BBC urged to air racist insults

Row over Fawlty Towers 'censorship'

The BBC has been criticised... for deciding NOT to air racist language before 8pm.

A handful of viewers have complained after the word’s ‘nigger’ and ‘wog’ were censored an episode of Fawlty Towers broadcast over the weekend.

In the infamous German’s episode, the Major goes on a distracted rant about taking a female friend to see India.... at the Oval.

After that joke, the character, played by Ballard Berkeley says: ‘The strange thing was, throughout the morning she kept referring to the Indians as niggers. “No, no, no,” I said, “the niggers are the West Indians. These people are wogs”.’

The line gets a big laugh from the studio audience. And although it is included on recent DVD releases of the classic sitcom, the BBC decided it was unsuitable for broadcast at 7.30pm on a Sunday.

One viewer, Tony Ingram, said: ‘It does seem rather unneccesary to edit a programme this old. You can't airbrush history away, and I doubt if anyone but the terminally thin skinned could be offended by the Major, a character we're clearly supposed to laugh at rather than with.’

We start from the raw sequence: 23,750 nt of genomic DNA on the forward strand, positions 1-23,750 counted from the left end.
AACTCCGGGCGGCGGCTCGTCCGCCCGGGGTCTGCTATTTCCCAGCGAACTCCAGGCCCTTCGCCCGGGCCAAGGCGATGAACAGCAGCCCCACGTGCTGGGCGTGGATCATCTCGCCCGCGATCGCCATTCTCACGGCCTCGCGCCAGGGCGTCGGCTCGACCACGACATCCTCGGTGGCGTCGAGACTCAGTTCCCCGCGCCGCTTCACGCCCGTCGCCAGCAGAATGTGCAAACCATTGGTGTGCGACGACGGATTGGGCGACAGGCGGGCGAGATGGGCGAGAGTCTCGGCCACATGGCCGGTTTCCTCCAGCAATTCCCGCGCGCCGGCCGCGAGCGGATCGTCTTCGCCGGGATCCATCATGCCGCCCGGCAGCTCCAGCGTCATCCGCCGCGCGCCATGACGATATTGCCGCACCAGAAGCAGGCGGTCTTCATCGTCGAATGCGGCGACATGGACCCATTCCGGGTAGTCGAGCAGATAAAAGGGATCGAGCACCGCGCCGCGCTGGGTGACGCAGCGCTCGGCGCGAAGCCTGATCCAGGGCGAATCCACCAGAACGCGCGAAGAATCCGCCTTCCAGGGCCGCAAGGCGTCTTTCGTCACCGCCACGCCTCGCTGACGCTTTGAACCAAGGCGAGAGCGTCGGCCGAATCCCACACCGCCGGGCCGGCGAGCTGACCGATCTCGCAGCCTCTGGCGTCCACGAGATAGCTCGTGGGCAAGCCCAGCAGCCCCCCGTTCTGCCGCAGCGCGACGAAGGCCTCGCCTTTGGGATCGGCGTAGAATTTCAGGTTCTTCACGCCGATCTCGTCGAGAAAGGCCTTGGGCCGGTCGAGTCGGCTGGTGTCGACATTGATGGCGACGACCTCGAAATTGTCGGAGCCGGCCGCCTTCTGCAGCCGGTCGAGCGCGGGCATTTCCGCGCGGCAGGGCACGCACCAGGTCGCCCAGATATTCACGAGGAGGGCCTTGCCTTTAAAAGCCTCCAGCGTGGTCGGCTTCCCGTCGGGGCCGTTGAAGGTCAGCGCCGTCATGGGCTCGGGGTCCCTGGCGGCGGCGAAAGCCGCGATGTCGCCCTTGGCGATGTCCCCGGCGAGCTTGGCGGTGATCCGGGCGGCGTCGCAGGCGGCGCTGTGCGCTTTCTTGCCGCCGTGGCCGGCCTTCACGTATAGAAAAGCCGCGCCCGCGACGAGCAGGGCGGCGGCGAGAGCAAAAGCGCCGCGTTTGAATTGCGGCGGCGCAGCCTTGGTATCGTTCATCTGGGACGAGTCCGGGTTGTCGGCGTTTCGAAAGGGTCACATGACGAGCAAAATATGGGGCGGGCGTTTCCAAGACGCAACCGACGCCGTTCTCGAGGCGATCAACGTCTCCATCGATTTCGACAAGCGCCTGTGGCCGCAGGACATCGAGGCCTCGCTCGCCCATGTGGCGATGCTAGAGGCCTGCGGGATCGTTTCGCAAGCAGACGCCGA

However, another summed up the BBC’s dilemma by saying: ‘Seems to me the BBC is in a bit of a no-win situation here. If it makes the changes, it's pilloried for being pathetically PC; if it doesn't it could be said to be endorsing what's now pretty much universally regarded as hateful language.’

A handful of complaints were initially confined the Points Of View forums on the BBC website – but never one to miss an opportunity to slate the corporation, the Daily Mail has amplified the alleged furore by picking up the story.

On its website, reader ‘Revier’ said: ‘The BBC won't be happy until history is re-written to suit their Marxist luvvie's agenda. As one of the EU's main propaganda organ's they could come to be renamed The Ministry of Truth.'

A BBC spokesman said: ‘We are very proud of Fawlty Towers and its contribution to British television comedy.

‘But public attitudes have changed significantly since it was made and it was decided to make some minor changes, with the consent of John Cleese’s management, to allow the episode to transmit to a family audience at 7.30pm on BBC Two.’

Here’s the scene that was dropped:

Published: 23 Jan 2013

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